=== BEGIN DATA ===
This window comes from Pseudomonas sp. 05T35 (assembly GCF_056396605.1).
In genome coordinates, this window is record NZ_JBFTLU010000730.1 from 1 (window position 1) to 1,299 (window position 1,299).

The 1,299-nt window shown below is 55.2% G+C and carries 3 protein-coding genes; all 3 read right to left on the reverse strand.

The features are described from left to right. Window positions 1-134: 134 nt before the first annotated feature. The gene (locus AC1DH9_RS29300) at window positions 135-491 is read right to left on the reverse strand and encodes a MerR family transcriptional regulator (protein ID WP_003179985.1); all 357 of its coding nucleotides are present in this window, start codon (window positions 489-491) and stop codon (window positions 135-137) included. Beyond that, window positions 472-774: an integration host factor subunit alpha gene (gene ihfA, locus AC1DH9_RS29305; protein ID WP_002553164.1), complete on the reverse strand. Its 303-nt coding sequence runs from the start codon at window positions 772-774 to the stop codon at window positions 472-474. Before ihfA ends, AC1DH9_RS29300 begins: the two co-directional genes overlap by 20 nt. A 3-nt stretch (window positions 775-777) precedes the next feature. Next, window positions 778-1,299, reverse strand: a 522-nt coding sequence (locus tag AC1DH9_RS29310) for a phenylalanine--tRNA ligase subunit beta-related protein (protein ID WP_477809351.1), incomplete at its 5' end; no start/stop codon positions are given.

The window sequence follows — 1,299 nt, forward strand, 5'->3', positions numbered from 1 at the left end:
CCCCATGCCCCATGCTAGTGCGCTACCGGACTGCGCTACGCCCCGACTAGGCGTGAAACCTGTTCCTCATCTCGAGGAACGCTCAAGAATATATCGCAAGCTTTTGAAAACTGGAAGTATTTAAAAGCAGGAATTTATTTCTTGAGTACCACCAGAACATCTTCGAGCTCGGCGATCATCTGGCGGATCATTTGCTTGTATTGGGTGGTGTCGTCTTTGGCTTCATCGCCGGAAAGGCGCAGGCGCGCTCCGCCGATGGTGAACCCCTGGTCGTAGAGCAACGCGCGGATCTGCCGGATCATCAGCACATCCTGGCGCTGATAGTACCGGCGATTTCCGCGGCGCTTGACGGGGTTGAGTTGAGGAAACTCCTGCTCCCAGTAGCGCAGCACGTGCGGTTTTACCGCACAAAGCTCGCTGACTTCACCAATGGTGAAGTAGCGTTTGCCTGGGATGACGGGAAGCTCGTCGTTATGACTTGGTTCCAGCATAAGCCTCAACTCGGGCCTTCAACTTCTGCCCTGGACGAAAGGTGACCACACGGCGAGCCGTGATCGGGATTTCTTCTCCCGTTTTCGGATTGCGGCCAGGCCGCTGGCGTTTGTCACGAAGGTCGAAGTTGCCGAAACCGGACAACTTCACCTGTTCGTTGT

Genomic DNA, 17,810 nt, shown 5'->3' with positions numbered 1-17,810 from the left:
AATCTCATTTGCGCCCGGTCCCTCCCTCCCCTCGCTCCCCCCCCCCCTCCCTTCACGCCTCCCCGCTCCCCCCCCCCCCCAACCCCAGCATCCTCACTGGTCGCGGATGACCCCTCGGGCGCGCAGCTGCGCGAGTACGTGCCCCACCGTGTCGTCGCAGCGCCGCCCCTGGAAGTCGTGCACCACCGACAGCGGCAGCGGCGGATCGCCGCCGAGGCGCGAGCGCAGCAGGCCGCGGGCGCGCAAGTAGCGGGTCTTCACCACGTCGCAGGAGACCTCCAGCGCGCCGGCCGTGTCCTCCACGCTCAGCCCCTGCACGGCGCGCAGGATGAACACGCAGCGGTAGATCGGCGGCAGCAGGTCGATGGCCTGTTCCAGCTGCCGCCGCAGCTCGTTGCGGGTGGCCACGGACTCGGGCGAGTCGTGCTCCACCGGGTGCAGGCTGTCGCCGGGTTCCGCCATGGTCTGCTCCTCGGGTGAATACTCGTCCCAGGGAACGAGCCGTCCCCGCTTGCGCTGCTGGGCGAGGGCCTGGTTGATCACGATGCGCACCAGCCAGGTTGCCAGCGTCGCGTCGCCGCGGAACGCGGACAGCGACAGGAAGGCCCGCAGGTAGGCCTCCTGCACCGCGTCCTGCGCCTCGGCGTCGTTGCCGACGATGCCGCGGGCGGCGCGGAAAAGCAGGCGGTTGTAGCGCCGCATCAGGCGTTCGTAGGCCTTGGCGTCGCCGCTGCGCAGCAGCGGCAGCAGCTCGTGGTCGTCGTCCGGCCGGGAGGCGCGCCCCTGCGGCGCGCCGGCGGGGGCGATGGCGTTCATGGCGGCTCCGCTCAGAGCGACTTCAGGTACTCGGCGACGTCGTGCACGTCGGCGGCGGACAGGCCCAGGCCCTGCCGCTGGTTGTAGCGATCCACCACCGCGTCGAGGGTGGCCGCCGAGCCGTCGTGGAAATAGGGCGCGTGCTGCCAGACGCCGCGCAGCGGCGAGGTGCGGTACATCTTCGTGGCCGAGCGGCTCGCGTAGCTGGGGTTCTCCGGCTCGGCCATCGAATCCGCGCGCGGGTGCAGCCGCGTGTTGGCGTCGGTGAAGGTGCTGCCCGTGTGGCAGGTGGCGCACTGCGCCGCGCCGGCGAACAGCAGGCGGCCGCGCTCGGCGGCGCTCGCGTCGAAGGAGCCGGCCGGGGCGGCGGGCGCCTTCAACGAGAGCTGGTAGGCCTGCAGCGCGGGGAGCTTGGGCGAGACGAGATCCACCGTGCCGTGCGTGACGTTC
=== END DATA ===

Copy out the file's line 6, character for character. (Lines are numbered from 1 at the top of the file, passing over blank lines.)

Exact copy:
CCCCATGCCCCATGCTAGTGCGCTACCGGACTGCGCTACGCCCCGACTAGGCGTGAAACCTGTTCCTCATCTCGAGGAACGCTCAAGAATATATCGCAAGCTTTTGAAAACTGGAAGTATTTAAAAGCAGGAATTTATTTCTTGAGTACCACCAGAACATCTTCGAGCTCGGCGATCATCTGGCGGATCATTTGCTTGTATTGGGTGGTGTCGTCTTTGGCTTCATCGCCGGAAAGGCGCAGGCGCGCTCCGCCGATGGTGAACCCCTGGTCGTAGAGCAACGCGCGGATCTGCCGGATCATCAGCACATCCTGGCGCTGATAGTACCGGCGATTTCCGCGGCGCTTGACGGGGTTGAGTTGAGGAAACTCCTGCTCCCAGTAGCGCAGCACGTGCGGTTTTACCGCACAAAGCTCGCTGACTTCACCAATGGTGAAGTAGCGTTTGCCTGGGATGACGGGAAGCTCGTCGTTATGACTTGGTTCCAGCATAAGCCTCAACTCGGGCCTTCAACTTCTGCCCTGGACGAAAGGTGACCACACGGCGAGCCGTGATCGGGATTTCTTCTCCCGTTTTCGGATTGCGGCCAGGCCGCTGGCGTTTGTCACGAAGGTCGAAGTTGCCGAAACCGGACAACTTCACCTGTTCGTTGT